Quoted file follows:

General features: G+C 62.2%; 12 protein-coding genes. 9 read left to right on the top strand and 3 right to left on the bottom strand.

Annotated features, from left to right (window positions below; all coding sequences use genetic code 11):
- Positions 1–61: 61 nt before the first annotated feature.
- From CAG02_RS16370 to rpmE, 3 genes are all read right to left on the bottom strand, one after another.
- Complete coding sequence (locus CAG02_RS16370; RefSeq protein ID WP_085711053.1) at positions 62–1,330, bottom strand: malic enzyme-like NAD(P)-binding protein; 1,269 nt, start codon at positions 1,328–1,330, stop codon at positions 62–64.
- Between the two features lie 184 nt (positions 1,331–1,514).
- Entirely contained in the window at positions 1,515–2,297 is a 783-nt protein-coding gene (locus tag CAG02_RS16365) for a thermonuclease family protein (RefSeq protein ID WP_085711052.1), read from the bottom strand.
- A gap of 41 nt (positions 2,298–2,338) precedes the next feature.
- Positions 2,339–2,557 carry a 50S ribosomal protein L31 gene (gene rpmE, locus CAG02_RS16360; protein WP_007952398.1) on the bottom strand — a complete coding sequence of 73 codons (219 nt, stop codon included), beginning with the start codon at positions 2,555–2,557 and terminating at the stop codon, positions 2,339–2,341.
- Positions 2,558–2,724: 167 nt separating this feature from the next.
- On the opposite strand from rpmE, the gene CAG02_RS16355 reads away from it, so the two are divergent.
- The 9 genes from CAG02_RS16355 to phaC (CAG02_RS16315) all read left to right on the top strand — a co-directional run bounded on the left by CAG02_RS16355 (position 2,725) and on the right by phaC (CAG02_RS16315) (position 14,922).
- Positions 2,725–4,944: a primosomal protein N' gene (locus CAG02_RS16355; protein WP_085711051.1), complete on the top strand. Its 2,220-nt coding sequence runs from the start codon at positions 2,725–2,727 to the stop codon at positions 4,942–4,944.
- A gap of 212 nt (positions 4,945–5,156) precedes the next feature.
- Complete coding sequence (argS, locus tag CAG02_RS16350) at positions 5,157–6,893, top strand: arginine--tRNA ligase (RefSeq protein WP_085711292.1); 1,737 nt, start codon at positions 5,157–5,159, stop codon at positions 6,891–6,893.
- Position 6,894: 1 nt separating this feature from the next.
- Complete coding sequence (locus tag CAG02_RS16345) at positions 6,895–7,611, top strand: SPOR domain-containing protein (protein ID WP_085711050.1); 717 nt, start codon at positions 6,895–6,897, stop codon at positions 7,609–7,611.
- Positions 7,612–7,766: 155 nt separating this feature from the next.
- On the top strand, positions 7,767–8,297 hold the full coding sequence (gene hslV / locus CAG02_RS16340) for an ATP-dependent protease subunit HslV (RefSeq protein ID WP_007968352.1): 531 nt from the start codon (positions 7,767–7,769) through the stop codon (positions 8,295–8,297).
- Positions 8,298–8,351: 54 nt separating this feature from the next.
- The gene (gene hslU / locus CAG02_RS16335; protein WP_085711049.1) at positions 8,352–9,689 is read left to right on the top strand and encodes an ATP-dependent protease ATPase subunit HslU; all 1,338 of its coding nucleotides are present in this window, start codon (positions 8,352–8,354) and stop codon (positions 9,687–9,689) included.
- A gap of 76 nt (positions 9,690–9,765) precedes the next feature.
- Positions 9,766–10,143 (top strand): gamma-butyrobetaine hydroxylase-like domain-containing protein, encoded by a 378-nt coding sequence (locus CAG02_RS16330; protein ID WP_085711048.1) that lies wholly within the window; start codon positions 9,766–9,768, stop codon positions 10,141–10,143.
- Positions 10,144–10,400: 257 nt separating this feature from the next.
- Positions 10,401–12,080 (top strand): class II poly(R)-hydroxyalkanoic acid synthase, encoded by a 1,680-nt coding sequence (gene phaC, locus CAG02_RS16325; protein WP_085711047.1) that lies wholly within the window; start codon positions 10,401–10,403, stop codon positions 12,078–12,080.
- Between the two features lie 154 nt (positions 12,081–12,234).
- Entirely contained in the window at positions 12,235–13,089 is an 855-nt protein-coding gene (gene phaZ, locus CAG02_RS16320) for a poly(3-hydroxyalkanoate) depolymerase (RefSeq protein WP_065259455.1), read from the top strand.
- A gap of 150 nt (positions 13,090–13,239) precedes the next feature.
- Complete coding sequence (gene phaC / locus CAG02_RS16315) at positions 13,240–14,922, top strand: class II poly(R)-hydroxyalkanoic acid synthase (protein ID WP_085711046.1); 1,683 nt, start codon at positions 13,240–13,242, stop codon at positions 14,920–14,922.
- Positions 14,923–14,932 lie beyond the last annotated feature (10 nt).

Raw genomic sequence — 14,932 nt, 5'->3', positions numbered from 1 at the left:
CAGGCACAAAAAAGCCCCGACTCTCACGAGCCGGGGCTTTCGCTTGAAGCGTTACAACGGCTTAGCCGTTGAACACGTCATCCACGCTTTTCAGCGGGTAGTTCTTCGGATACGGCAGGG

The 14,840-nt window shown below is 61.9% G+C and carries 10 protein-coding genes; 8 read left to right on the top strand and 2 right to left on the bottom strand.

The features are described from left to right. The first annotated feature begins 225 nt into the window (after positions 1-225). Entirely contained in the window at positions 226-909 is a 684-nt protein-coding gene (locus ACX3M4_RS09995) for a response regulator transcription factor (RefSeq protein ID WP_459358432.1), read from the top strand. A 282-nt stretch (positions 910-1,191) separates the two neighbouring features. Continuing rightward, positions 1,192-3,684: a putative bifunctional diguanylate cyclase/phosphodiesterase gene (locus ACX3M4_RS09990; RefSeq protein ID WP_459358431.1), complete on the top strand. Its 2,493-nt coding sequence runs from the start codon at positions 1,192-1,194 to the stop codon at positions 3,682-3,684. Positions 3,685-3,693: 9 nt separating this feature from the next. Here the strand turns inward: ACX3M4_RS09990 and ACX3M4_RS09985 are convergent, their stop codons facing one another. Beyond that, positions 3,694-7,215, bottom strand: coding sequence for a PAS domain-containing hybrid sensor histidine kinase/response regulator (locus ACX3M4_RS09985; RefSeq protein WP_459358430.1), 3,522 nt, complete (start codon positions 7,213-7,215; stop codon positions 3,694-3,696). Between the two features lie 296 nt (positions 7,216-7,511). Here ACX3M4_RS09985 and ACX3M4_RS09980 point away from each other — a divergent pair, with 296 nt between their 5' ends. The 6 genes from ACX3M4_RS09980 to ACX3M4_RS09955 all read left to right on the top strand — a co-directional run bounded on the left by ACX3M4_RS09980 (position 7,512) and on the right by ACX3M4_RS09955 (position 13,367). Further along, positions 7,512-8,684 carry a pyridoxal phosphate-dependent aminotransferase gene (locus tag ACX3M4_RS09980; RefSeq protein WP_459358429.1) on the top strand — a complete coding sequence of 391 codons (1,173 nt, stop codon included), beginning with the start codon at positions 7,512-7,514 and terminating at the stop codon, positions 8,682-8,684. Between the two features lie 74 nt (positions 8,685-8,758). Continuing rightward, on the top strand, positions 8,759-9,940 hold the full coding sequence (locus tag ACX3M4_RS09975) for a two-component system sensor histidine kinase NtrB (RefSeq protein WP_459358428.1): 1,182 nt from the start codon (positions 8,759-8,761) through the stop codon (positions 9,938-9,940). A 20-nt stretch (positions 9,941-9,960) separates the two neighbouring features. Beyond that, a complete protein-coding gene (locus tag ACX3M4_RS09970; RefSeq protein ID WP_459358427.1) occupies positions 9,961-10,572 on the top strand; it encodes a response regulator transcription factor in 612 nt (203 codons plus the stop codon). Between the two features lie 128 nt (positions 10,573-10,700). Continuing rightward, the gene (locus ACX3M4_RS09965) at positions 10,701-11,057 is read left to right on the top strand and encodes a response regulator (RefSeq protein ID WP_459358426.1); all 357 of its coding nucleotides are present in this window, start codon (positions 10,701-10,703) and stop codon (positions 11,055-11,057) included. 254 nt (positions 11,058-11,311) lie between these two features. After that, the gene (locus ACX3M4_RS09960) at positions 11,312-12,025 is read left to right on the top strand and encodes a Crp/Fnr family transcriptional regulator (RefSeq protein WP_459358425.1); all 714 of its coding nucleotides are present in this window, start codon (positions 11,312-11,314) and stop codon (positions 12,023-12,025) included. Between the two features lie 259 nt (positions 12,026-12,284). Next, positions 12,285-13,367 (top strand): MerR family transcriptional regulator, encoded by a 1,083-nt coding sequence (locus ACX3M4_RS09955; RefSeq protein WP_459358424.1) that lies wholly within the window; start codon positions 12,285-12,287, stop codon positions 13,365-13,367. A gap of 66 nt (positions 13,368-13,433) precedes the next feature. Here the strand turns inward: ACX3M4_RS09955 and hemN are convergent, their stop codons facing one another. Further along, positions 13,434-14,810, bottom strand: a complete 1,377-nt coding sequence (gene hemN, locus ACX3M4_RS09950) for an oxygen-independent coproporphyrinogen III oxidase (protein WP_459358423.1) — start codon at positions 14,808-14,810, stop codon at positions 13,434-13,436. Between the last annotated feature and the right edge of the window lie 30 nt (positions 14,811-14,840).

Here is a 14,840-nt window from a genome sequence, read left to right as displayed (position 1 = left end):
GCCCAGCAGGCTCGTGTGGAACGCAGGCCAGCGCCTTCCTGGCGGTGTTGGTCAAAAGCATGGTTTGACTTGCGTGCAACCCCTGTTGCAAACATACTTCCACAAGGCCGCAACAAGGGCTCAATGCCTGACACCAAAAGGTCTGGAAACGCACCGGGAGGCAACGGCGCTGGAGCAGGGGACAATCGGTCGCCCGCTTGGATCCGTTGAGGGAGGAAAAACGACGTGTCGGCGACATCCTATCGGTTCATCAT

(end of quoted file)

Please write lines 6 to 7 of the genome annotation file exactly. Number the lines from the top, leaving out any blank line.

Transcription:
- Between the two features lie 184 nt (positions 1,331–1,514).
- Entirely contained in the window at positions 1,515–2,297 is a 783-nt protein-coding gene (locus tag CAG02_RS16365) for a thermonuclease family protein (RefSeq protein ID WP_085711052.1), read from the bottom strand.